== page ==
Optimization of chromatography equipment sizing strategies for a sequence of chromatography steps on the basis of a global criterion, such as cost of goods per gram (COG/g), requires the use of either MINLP approaches or heuristic search methods such as evolutionary algorithms to handle the complex model dependencies. Meta-heuristic methods have been developed that integrate evolutionary algorithms with detailed process economics models to determine the most cost-effective purification sequences and chromatography sizing strategies that meet purity constraints.[26, 27] MINLP approaches have the advantage of providing exact solutions in the cases where commercial solvers or linearization techniques allow a feasible solution to be identified. However, an MINLP model for this problem domain does not exist in the literature. Hence, this article presents a novel mathematical programming model based on an MINLP formulation to determine the best chromatography equipment sizing strategies for the production of mAbs. The CO model addresses the challenge of optimizing the chromatography sizing strategy for a sequence of chromatography steps in a downstream purification train whilst considering several key decision variables for each step, including column bed height, column diameter, number of columns, and number of cycles. Furthermore, the model is used also to determine the optimal facility fit configuration for products with higher titers. A related problem has been previously addressed by Stonier et al.[28] using a stochastic simulation framework and multivariate analysis to identify root causes of facility mismatches.

The problem under study in this work—optimization of chromatography sizing strategies for facility design and facility fit—is formulated as an MINLP model, which can be solved to global optimality using commercially available global optimization solvers.

Problem Description

The problem addressed in this article is to determine the optimal equipment sizing strategies for a sequence of packed-bed chromatography columns used in the purification of mAbs. A typical mAb platform process is used in this study (as shown in Figure 1). In upstream processing (USP), mammalian cells expressing the mAb of interest are cultured in bioreactors. Then the broth moves to downstream processing (DSP), where the mAb is recovered, purified, and cleared from viruses using a variety of operations, such as different types of filtration, and a number of chromatography steps. The chromatography sequence includes three packed-bed chromatography steps, namely affinity (AFF) chromatography for product capture followed by cation-exchange (CEX) chromatography for intermediate purification, and anion-exchange (AEX) chromatography for polishing.

Figure 1.

A typical mAb platform process.

The problem addresses the challenges of dealing with multiple decisions, criteria, and constraints. This is further complicated by the sequential nature of decisions and their interdependencies, e.g. in a multi-step purification process the amount of resin required for a particular chromatography step depends on the equipment sizing strategy that was selected for the previous chromatography step. A schematic of the decision choices in this chromatography sizing problem is shown in Figure 2. The decisions at each chromatography step include the bed height, diameter, number of cycles, and number of columns to run in parallel at each step. The strategy selected has a direct impact on key metrics related to cost, time, and annual product output. This captures the trade-offs of using large columns with a single cycle vs. smaller columns with multiple cycles as illustrated in the schematic. Small changes in bed height were also accommodated to account for typical ranges seen in industrial applications and the use of multiple parallel columns per step was incorporated so as to determine whether this offered significant advantages that might outweigh current preferences to avoid parallel columns due to validation burdens.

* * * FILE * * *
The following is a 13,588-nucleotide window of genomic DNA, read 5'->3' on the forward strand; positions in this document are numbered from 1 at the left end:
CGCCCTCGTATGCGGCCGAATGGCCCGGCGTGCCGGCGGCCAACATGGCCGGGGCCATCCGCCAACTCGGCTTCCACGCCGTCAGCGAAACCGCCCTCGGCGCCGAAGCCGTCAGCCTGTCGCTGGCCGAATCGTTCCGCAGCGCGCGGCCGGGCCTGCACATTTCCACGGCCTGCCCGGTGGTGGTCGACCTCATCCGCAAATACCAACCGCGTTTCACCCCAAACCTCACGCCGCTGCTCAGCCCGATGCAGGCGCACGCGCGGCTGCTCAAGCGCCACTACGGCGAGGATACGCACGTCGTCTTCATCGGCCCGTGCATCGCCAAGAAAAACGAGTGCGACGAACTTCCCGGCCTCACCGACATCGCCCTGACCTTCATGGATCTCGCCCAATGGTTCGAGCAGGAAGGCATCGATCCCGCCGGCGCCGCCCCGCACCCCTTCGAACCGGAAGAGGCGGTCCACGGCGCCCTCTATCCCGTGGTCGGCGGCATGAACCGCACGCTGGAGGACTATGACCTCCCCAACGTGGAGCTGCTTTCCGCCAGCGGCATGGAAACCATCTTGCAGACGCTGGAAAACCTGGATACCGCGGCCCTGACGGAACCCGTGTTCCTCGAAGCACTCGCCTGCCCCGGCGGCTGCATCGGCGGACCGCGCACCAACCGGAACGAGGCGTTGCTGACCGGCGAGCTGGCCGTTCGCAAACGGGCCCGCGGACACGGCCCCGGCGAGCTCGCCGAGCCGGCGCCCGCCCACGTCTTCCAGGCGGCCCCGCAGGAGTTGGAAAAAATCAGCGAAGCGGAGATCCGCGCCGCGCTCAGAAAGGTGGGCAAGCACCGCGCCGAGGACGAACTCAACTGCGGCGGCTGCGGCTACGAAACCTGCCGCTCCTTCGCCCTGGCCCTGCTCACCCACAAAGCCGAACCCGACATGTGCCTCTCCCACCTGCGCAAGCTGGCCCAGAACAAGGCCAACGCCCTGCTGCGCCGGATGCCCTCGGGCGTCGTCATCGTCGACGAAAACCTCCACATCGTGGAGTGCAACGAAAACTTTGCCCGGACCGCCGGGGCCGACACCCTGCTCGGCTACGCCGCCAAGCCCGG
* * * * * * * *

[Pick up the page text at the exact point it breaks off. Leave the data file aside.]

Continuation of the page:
Figure 2.

Comparison of alternative chromatography column sizing strategies in terms of the decision variables of the optimization problem (bed height, diameter, number of cycles, and number of columns) and the corresponding performance metrics of each configuration (step time, resin cost, and equipment depreciation cost). All the configurations allow processing the same amount of product (volume and mass). Column configurations with dotted outline indicate multiple cycles.

In this problem, the USP trains work constantly so it is necessary to monitor the real DSP time such that the scheduling of batches between the USP and DSP trains occurs as originally planned. This model feature is very important as scenarios of multiple USP trains feeding a single DSP train are considered. It is assumed that multiple bioreactors operate in staggered mode and feed the DSP trains intermittently. Ideally, as soon as the cell culture is complete the product should enter the DSP train, hence an increase in the USP:DSP trains ratio corresponds not only to a decrease in the bioreactor(s) size, and hence on the batch size, but also to a decrease in the DSP window, i.e. the time available to perform the DSP operations. This might be a challenging scenario which requires an appropriate column sizing strategy in order to ensure that the DSP operations are performed within the DSP window.